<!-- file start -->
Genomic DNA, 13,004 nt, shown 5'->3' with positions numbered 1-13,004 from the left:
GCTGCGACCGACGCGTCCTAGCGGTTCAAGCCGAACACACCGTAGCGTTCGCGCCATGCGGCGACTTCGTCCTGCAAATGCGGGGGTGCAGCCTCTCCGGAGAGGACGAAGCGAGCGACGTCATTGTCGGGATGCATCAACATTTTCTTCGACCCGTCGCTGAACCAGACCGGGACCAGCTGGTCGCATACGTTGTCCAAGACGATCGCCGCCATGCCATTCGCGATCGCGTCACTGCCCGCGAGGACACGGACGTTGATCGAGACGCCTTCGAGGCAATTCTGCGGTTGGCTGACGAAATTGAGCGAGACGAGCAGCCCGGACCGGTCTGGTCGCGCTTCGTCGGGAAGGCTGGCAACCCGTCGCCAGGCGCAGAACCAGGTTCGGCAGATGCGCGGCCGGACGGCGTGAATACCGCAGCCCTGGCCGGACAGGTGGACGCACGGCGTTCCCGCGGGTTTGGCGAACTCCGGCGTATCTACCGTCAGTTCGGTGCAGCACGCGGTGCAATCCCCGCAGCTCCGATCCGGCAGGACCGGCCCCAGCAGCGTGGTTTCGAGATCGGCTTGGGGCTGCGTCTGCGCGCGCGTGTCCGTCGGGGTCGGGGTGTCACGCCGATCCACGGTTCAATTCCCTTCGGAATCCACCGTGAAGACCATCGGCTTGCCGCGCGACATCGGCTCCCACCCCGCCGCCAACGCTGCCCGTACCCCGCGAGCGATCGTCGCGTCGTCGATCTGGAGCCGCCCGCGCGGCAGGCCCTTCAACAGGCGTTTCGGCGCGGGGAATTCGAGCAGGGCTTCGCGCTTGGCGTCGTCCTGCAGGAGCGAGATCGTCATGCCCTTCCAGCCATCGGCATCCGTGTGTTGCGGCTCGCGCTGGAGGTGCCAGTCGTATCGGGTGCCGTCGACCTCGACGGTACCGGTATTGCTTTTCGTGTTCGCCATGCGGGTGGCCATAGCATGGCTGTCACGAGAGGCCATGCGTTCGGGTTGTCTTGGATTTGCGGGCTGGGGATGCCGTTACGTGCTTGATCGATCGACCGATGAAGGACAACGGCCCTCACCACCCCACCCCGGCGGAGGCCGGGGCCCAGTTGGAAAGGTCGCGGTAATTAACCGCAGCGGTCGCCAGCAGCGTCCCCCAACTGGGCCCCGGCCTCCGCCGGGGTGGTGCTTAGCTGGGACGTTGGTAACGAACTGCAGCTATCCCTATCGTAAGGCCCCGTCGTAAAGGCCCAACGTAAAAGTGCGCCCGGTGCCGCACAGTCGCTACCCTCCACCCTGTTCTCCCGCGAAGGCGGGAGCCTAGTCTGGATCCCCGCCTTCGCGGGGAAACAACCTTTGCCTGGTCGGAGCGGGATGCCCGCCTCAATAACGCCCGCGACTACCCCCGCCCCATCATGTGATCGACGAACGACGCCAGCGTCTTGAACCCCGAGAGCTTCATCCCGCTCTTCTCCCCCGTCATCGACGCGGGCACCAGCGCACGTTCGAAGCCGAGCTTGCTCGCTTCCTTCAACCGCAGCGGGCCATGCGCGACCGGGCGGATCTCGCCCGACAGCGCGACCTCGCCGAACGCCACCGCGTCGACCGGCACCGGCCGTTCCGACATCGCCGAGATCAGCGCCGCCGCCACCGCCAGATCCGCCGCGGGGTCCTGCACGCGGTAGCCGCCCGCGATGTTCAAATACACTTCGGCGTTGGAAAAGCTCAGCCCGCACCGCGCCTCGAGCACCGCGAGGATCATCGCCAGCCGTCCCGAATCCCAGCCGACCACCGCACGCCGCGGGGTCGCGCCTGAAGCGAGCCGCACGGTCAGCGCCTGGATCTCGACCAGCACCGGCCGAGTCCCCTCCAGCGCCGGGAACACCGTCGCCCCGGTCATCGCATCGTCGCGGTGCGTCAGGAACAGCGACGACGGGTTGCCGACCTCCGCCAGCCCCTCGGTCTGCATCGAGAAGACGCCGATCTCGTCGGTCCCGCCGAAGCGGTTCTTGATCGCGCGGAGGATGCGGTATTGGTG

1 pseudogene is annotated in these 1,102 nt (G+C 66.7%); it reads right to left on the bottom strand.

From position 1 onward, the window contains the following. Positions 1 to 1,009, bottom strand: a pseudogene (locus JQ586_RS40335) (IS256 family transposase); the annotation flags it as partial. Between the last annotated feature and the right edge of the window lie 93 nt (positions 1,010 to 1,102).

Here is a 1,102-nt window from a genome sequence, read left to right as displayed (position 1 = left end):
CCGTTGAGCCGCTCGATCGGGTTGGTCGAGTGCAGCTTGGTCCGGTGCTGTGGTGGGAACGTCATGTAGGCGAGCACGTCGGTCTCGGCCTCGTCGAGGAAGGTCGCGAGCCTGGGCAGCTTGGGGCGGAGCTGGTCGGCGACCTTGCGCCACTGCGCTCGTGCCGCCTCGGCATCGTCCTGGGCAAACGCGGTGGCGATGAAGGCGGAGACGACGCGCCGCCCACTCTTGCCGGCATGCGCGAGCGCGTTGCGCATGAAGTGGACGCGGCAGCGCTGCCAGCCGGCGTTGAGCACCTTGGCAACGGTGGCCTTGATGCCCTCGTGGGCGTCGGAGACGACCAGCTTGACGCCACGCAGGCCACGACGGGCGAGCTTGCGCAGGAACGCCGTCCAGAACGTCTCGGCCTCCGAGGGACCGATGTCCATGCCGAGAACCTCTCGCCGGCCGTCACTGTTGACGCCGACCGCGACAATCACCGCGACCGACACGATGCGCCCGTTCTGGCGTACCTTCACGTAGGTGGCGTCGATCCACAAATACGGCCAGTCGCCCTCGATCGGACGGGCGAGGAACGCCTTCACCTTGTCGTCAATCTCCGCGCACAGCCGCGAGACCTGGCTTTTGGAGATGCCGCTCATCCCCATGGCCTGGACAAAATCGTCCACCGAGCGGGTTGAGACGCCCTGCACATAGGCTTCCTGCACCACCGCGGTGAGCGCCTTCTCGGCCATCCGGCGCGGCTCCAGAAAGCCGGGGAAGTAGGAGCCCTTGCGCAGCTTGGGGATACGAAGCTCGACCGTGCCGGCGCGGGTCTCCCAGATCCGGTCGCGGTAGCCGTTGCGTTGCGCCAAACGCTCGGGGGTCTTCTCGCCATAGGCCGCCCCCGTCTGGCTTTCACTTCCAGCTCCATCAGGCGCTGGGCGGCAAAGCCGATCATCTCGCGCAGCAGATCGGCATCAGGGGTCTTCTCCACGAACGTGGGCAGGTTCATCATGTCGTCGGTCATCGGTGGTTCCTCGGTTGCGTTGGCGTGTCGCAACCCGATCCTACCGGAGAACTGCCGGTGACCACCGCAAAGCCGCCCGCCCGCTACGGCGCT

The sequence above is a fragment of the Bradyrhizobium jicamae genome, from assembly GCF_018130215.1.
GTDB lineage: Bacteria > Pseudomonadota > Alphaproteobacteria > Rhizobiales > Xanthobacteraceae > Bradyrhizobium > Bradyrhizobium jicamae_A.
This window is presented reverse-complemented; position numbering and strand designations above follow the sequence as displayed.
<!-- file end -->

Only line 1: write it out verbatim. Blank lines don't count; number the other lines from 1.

Genomic DNA, 13,004 nt, shown 5'->3' with positions numbered 1-13,004 from the left: